From there you can go to the Firehouse where they have donuts and punch. My husband has hurried on ahead to the town hall to help pass out the soda. I will slowly mosey on up because as I said it is "up".

So, if you get a trivia question that says, "Where can you see the same parade three times in one day?" Now, you know the answer. Hometown fun at it's best. If you are looking for more fun, at noon the annual Norfolk Road Race kicks off. My husband and daughter have participated in that too. My daughter...well, that's another story. She probably won't read this so I could embarrass her...well, maybe next time.

Happy Memorial Day to one and all and especially, Thank You Veterans!

Monday, May 23, 2011

Favorite Random Photos Monday, May 23, 2011

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These are random photos taken in Rockport and Gloucester. The piano was taken from outside a door where they were rehearsing for a private party. The little girl with the balloons knew I took her picture and her family had her pose for me, but I liked this shot better.

Motif #1, Rockport Harbor, Mass.

The big question for me, was how could I photograph the most painted and photographed building differently from anyone else? Well, I did it the traditional way and the only different way I could find was between two buildings. It is behind the flowering tree--fun with photography.

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Sunday, May 1, 2011

"If you can't be an honest lawyer, just be honest."

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This was one of many humorous quotes we were entertained by on Saturday at the Canton Public Library where we met President Abraham Lincoln. This was not the first time that we have seen Howard Wright, teacher from Renbrook School, impersonate the late president. Mr. Wright has painstakingly prepared such a presentation to include many quotes and readings of Lincoln told in a story-like manner. In preparation, he studied tapes of Kentucky accents and tried to present as real a presentation as he could of what it would be like to listen to the slow, twangy voice of Abraham Lincoln in person. The picture speaks for itself.

In his performance entitled, "Simply Lincoln" he read excerpts from letters written by Abraham Lincoln, messages to Congress, The Emancipation Proclamation and the Gettysburg Address. Between the readings he commented on their relevance or of his feelings at the time. He spoke of his love and respect for the Bible. The entire presentation was in first person as Abraham Lincoln.

The following are a few of the things that stood out for me. When asked if he wanted to run for president, "the taste is in my mouth." He won with forty percent of the popular vote. The interesting thing was that his name was not even on the ballot in most of the southern states.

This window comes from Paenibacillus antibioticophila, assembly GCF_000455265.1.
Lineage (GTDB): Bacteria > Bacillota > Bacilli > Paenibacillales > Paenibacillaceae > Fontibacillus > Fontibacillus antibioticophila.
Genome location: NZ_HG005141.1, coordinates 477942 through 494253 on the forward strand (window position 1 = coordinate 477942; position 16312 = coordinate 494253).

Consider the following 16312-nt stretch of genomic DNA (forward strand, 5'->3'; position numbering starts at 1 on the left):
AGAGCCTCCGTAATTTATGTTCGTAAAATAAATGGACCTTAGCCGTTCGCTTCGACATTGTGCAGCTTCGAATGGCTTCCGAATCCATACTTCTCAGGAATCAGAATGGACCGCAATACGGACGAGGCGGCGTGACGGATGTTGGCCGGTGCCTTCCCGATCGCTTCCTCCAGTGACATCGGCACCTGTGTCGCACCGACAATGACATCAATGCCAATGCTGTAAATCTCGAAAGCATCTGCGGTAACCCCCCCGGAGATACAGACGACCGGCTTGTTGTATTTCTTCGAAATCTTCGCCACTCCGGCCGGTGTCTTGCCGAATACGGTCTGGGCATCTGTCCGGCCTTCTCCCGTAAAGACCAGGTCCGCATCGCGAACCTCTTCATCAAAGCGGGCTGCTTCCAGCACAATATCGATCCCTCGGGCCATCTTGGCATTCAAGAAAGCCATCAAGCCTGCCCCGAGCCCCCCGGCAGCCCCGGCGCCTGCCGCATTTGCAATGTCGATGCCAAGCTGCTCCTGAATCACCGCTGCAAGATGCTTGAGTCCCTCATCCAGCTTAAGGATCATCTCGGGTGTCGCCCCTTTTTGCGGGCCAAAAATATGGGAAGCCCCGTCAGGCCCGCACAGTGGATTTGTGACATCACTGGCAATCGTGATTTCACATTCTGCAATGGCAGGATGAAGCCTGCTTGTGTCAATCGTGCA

President Lincoln wanted a gradual emancipation. He wanted to reimburse the people for their slaves and to ship the slaves back to their home lands. This was not a popular solution.

He spoke of the Generals and the problems with them. McClellan was cautious, hesitant and not aggressive. He said that he even had painted logs to look like cannons to scare the South. Lincoln said these became referred to as Quaker guns.

General Grant did a good job but had a drinking problem. One interesting thing he pointed out about the Civil War was that the Southerners, while fighting, had slaves looking after their farms whereas the Northerners did not and it was a bigger sacrifice for them.

When he spoke of signing the Emancipation Proclamation, he knew that this was something for which he would be remembered. The importance of it caused his hand to shake when he signed it. It appeared that most times he signed "A. Lincoln" but when it came to this document, he signed, "Abraham Lincoln".

In reference to writing the Gettysburg Address, he said he specifically chose short words as they have a power of their own. He wanted to aim lower to reach the masses, not just the educated but to all the common people. He said, "If you give me six hours to chop down a tree, I'll spend four hours sharpening the ax." That showed how important it was to him to consider the right words in the right way.

The hour went by quickly and although I have told you some of what Mr. Wright said, I encourage you to see him if you have the chance. There are many activities centering on the anniversary of the Civil War. I'm sure he will be presenting his program again. If you are in awe of this amazing president or if you just like history, seize the opportunity to see Mr. Wright's presentation.

On a side note, we had to make reservations to go to this free program. The librarian was quite amused to find out that George Washington was coming to hear Abraham Lincoln.